• Kingdom Hearts has a few cases of alternate endings in regards to the films they adapted.

    Webcomics 
  • The Order of the Stick's Stick Tales sometimes end up going in a different direction:
    • In Elan and the Beanstalk, max falling damage isn't enough to kill the giant, who isn't evil and is mostly concerned with making sure the goose, who is evil, stays locked up. Fortunately, all parties involved (including the wizard who made the cow-for-beans transaction) are able to come to a solution and everybody's happy (except for the goose).
    • In Haleo and Julelan, Haleo makes her second saving throw against the poison and wakes up before Julelan can finish stabbing himself to death (those 1d4s take a while to add up), and the two of them run off together.

    Western Animation 
  • DuckTales (1987) adapted more than one of Carl Barks' stories about Scrooge's adventures, but for some reason (possibly in some cases thanks to its more family-oriented nature), some of the endings got changed.
    • "The Status Seekers": In the comics story "The Status Seeker", Scrooge keeps the Candy-Striped Ruby as the gains of another successful treasure-hunting expedition. The episode has Scrooge throw away the mask that substituted for the ruby and his membership in the Association of Status Seekers to remain true to himself and his lower-class but loyal friends and family.
    • "The Golden Fleecing": For unknown reasons, the writers changed the way Scrooge tries to obtain the fleece from judging a cooking contest to having Launchpad act as "the big deipno"note  and get the fleece's location out of the harpies so Scrooge and the boys can find it. As a result, the ending is changed from Scrooge giving up the fleece in a different way to giving it up to save Launchpad from being roasted or eaten alive by the fleece's guardian.
    • The adaptation of "Tralla La" also has a changed ending, but in this case is because of Gizmoduck's presence: instead of the ducks being sent back to civilization as persona non grata to stop the rain of bottlecaps, Gizmoduck cleans the bottlecaps from Tralla La and the ducks part in better terms.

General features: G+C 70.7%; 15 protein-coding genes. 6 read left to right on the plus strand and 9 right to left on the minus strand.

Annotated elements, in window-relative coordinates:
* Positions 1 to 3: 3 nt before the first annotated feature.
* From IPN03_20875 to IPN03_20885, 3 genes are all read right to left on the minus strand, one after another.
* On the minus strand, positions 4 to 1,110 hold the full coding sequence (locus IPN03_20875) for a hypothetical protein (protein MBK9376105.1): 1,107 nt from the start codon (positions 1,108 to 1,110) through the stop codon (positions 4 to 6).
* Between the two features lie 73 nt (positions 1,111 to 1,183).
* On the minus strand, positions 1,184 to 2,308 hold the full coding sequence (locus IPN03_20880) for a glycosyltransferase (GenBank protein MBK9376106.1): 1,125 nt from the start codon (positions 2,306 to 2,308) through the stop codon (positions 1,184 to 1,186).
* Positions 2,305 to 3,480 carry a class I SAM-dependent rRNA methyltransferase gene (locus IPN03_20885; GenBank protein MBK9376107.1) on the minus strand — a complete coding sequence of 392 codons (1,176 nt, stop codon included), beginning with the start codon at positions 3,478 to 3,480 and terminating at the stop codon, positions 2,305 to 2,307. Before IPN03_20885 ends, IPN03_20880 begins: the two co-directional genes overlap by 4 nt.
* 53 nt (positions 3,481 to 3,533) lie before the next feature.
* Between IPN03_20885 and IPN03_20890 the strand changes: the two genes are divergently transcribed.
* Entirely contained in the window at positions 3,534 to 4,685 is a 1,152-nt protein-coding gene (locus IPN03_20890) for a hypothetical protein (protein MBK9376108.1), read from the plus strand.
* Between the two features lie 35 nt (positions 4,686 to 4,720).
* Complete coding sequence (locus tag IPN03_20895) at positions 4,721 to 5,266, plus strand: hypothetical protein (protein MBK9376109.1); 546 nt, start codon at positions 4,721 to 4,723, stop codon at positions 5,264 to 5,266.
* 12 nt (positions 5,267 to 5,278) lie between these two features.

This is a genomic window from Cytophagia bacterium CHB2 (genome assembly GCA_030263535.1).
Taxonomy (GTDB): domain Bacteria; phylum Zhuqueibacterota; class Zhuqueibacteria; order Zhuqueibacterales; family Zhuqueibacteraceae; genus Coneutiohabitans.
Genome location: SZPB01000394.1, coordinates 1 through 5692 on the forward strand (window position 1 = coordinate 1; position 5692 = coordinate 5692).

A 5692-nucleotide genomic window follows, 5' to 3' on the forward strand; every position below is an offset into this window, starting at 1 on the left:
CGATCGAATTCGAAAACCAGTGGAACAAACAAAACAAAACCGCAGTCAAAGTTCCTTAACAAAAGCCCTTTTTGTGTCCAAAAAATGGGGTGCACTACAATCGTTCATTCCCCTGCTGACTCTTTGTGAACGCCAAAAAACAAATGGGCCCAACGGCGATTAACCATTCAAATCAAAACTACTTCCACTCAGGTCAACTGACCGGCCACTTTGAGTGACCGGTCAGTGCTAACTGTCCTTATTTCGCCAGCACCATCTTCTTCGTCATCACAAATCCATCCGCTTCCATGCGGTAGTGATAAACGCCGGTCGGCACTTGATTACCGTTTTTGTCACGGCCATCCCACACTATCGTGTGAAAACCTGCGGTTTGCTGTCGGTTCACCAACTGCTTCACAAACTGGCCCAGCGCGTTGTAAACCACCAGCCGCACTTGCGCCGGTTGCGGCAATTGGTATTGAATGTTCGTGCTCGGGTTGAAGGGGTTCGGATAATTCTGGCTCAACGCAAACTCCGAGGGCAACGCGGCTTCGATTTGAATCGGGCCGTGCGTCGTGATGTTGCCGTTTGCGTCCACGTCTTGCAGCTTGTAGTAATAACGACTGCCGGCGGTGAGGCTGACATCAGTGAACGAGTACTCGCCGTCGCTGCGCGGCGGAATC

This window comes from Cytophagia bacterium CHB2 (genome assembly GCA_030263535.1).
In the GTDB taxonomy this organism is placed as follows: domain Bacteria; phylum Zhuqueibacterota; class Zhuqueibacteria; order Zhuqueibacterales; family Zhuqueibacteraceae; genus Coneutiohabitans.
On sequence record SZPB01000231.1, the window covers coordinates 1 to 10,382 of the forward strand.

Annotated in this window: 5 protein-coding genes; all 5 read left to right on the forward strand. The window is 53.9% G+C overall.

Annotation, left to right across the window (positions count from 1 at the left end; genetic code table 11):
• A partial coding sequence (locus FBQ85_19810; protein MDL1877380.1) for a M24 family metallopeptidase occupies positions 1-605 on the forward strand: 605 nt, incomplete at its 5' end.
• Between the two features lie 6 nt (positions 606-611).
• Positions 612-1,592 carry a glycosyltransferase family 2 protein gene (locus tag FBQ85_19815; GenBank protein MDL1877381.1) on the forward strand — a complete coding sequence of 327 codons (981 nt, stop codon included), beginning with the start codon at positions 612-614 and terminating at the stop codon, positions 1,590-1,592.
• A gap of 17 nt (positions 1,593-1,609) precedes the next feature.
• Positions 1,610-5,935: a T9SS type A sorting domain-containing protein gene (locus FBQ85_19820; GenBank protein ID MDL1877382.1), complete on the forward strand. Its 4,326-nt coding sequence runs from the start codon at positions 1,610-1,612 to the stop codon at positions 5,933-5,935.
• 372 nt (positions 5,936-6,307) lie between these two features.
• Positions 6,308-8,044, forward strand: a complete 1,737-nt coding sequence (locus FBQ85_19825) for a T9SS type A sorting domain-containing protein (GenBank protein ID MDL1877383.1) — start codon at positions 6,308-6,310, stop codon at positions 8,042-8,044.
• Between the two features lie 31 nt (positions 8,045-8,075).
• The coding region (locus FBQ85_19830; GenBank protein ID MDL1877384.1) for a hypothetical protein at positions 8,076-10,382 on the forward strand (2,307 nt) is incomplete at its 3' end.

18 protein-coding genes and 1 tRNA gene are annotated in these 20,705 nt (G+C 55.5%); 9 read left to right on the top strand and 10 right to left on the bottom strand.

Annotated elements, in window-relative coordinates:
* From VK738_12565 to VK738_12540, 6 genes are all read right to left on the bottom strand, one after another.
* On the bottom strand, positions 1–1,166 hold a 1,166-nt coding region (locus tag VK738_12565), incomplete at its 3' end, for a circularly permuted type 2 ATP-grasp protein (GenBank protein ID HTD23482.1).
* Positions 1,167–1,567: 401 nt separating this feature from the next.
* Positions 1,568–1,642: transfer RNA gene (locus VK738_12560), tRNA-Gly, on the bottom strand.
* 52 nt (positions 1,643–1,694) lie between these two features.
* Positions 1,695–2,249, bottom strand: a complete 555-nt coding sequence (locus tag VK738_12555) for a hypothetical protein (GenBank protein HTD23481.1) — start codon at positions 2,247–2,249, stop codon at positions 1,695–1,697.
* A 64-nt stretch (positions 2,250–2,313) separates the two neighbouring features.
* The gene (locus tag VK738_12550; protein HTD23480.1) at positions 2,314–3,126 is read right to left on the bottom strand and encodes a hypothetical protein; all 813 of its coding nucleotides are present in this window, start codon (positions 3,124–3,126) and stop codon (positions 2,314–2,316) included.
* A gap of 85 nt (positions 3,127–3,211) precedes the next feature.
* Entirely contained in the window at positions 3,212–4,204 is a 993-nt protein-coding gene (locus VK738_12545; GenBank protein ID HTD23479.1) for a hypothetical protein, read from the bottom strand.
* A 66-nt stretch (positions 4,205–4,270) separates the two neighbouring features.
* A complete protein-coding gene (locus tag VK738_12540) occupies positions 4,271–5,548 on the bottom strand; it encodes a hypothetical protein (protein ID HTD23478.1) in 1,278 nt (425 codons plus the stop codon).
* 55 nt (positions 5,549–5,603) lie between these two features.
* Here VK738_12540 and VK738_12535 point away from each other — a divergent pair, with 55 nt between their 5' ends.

• The Disney Silly Symphonies short "Babes in the Woods" (which is actually an adaptation of The Brothers Grimm story Hansel and Gretel'') changes the ending to where Hansel and Gretel are almost turned into animals by the witch forever, but they end up getting saved by the town of Dwarves they met earlier. And whereas the witch was killed by being kicked into an oven in the original story, the cartoon has her get turned into stone by the potion she was using on the children she had kidnapped.
  • Likewise, the Walt Disney short adaptation of the Three Little Pigs changes the ending so that all of the pigs and the wolf live, and the latter escapes from the pigs and runs off humiliated instead.
  • The Disney short cartoon "The Brave Engineer"; In real life, John Luther "Casey" Jones actually died in the train crash. The Disney cartoon lets him live.
  • Tiny Toon Adventures did an adaptation of Ernest Thayer's Casey at the Bat called Buster at the Bat, with Buster in the titular role. While the Disney version followed the poem, the Tiny Toons adaptation ends with a last-minute switch in the last line as Buster knocks a home run out of the park. When immediately called out on that not being how the poem ends, Buster remarks that he's the hero.